He shrugged. “Conspiracy theories mostly. Seems like people go hiking in the desert and get lost and die. Stay close to civilization until you know your way around and you’ll be fine.”
“Thanks!” Tina was glad to know that the book wasn’t serious.

“It’s good to see you again, Mike. I just wanted to introduce the girls and my wife,” Tina’s dad said.
“Oh, those government boys were by the house with your things yesterday. I stopped in, didn’t seem like they were making too much of a mess, so I left them to it. My wife locked up after them. I’ll call her and have her meet you there with the other set of keys,” Mike said.

“Thanks.” Her dad placed the money for Betsy’s candy bar on the counter, and reached across to shake Mike’s hand.
They spoke for a few more minutes, but Tina tuned her parents and Mike out and glanced at some of the knickknacks in the store.

Finally, her parents and Betsy headed for the door. Tina followed them outside.
“See, it’s not so bad here,” her dad said, opening the car door. “Lots of nice people.”
Tina wondered where the other people were, but she didn’t feel like getting into another argument. At least not right then.
The car had baked in the sun and it hadn’t completely cooled down by the time her dad stopped again in front of a house. It was a two-story house with wooden siding and a large front porch. It looked like it may have been painted sometime in the past decade. As an added bonus, the porch only sagged slightly in the middle.

“There’s a fence,” Betsy said, bouncing again. “Can we get a dog, since we have a yard and a fence?”
Tina rolled her eyes. Their townhouse back in Jersey wasn’t big enough for a dog, or at least that’s what her parents kept saying.

“We’ll talk about it once we get settled,” her dad said.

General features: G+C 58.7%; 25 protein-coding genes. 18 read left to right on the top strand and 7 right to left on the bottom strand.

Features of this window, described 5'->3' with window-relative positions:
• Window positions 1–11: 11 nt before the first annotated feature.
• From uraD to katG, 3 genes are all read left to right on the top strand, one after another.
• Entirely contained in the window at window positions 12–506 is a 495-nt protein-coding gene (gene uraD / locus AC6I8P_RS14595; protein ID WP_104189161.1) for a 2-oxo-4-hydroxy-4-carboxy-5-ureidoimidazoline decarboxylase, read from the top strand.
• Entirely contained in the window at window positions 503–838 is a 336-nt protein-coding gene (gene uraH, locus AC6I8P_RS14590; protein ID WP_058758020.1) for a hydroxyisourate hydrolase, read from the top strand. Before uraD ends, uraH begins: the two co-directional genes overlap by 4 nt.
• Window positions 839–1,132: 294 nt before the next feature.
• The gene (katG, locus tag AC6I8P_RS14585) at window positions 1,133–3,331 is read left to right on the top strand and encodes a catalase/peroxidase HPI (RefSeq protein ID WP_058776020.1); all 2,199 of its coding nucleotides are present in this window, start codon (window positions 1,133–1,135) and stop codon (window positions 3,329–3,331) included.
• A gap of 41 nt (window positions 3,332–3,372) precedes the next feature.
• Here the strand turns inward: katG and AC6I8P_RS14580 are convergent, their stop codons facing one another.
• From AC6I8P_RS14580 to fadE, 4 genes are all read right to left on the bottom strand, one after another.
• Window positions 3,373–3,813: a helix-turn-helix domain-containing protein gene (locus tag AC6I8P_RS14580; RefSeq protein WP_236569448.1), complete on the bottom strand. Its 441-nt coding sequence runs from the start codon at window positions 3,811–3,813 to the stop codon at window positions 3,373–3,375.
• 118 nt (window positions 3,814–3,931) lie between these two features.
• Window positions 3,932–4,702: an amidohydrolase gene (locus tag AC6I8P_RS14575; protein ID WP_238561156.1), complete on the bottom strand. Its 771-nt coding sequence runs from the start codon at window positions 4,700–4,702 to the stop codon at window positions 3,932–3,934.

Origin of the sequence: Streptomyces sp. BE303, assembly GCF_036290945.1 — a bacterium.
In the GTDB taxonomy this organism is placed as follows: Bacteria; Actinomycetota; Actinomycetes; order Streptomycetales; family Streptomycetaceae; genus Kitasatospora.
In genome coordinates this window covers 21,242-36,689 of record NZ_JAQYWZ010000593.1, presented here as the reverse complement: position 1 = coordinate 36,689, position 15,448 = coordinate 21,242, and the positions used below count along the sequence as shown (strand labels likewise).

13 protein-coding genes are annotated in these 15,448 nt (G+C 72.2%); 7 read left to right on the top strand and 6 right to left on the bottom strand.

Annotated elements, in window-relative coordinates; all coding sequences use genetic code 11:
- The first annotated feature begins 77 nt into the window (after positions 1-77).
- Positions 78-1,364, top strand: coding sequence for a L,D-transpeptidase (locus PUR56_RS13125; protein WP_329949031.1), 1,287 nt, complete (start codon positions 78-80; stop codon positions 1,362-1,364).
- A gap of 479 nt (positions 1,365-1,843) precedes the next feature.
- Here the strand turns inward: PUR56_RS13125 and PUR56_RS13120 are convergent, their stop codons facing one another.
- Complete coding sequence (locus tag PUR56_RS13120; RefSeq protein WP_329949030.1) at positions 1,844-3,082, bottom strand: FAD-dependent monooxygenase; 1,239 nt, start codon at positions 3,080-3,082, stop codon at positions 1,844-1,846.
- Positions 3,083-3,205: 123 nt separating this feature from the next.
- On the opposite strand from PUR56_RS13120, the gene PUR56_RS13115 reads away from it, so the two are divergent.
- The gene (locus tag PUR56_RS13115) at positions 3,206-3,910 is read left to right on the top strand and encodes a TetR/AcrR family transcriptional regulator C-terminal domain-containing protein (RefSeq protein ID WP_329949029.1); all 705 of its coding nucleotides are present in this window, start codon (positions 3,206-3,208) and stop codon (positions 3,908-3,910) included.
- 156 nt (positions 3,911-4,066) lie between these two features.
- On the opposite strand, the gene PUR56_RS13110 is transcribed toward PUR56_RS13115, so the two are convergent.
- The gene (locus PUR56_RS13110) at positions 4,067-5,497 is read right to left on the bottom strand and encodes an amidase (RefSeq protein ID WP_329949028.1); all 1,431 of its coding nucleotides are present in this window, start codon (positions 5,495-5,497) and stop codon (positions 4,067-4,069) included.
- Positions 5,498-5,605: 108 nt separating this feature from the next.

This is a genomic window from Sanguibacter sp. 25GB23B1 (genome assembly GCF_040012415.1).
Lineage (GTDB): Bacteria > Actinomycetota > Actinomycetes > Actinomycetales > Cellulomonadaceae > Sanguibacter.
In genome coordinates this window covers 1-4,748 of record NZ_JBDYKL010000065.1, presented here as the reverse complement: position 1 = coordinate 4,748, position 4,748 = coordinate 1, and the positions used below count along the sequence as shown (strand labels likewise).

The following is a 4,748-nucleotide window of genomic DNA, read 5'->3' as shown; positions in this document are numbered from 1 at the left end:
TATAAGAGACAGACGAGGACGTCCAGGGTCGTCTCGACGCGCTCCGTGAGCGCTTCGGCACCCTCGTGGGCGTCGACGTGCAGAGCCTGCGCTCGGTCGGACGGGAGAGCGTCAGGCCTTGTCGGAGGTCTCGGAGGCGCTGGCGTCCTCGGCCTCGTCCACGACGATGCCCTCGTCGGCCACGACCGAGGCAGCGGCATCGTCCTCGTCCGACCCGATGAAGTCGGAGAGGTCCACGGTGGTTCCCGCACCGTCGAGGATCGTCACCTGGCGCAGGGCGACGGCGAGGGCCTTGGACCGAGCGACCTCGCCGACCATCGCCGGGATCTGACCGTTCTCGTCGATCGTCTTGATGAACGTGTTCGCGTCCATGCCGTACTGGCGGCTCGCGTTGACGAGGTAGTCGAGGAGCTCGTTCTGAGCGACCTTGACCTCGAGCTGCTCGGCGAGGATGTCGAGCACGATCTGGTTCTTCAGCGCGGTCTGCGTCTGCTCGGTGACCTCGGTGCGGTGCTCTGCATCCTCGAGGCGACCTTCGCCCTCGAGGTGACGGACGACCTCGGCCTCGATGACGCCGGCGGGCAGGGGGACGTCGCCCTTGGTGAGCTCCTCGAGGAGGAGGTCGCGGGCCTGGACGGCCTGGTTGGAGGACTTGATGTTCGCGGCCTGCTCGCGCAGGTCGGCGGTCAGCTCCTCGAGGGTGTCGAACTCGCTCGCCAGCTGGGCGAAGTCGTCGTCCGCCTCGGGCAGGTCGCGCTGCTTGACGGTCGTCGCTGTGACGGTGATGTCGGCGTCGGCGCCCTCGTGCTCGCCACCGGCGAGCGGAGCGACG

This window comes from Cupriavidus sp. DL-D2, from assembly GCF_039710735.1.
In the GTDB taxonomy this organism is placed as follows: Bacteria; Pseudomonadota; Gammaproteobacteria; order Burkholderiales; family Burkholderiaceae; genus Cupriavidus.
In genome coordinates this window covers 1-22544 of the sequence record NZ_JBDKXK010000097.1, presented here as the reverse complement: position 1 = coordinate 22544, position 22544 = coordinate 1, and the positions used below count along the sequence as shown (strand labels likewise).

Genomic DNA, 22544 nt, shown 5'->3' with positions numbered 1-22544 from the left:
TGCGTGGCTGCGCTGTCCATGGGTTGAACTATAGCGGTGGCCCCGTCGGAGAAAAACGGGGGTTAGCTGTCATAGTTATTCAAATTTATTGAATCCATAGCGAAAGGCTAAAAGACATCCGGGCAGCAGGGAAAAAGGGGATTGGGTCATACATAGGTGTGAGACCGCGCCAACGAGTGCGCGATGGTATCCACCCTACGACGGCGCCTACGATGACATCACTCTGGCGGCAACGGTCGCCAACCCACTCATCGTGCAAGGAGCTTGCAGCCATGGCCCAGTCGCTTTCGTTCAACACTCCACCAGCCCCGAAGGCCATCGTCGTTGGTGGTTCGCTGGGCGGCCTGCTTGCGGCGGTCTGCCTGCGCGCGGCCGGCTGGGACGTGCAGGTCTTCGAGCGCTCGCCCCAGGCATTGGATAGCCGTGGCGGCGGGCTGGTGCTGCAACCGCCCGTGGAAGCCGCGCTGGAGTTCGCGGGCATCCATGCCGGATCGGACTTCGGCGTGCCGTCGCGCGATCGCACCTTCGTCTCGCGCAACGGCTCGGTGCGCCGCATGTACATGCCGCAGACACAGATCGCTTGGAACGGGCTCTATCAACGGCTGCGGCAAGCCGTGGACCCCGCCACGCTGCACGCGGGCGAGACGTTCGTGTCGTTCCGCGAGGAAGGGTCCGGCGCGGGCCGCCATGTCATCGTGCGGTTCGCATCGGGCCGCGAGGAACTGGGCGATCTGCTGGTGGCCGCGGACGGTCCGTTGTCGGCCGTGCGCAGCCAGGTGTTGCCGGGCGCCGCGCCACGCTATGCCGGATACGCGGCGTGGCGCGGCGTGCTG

“Cool.” Betsy nodded, as if they had already decided they would get a dog.
Tina wondered if she could talk her parents into a horse if Betsy got a dog. She doubted it. Especially since the horse she wanted lived in New Jersey. Frankie probably wouldn’t like it here anyway. Tina didn’t.

The hot, dry air blasted her as she stepped out of the car. The paint was probably white at one point, but it looked kind of yellowish now, though it hadn’t started to peel yet. It reminded Tina of a farmhouse out of an old movie.
Her mom had a funny expression on her face, kind of like the first time she’d tasted Betsy’s cooking and had to pretend she liked it. She stared at the house.

Tina’s dad put his arm around her and gave her a hug. “Just needs a little fixing up.”
“Well, let’s go explore,” her mom said after another few moments of silence. She sounded as cheery as before, but Tina wasn’t quite convinced. Betsy, on the other hand, seemed excited.
“Look, we’re in a real house, with space and stuff. Can we get a swing set?” She bounced up the front porch and tried the doorknob. “It’s locked.”

“I have the key,” her dad said, following Betsy.
Tina placed her foot gingerly on the steps up to the front door. They also sagged in the middle, but at least held her weight.
“Tina, I bet it’s haunted,” Betsy said once they were inside. “Look at this old picture. Think she’s still here?”
Betsy pointed to a portrait of a woman on the wall. She wore a bonnet like in an old movie and a dress with flowers on it. Tina wasn’t sure, but she thought the woman might have been a Native American.

Her dad laughed. “Mike assured me the house wasn’t haunted. This house has been in his family for a long time.”
“I thought Indians lived in teepees,” Betsy said.

“Some of them used to, honey. Most of them live in houses these days,” Tina’s mom said.
Tina turned away from the picture. A lighter spot on the yellowed wallpaper next to it had probably held another picture. She noticed stairs to the second floor that started right by the front door. The bare wood floor looked polished, probably by years of footsteps. The kitchen was straight back from the front door, and there was another room opened off to her left. Their new house didn’t seem terribly large, but it was bigger than their townhome in Jersey.
Huffing, Tina glanced around. “Is there electricity?”

Both her mom and dad gave her the don’t-be-ridiculous look.
“Hey, a fireplace,” Betsy shouted from the living room. “Can we have a fire, Mom?”
“When it is cooler, dear.”

Tina sighed and followed the sound of her sister’s voice into the living room. Their stylish leather couch and loveseat were completely out of place across from the stone fireplace. Boxes were stacked everywhere and spilled into the kitchen. She wandered toward the kitchen.
Betsy screamed.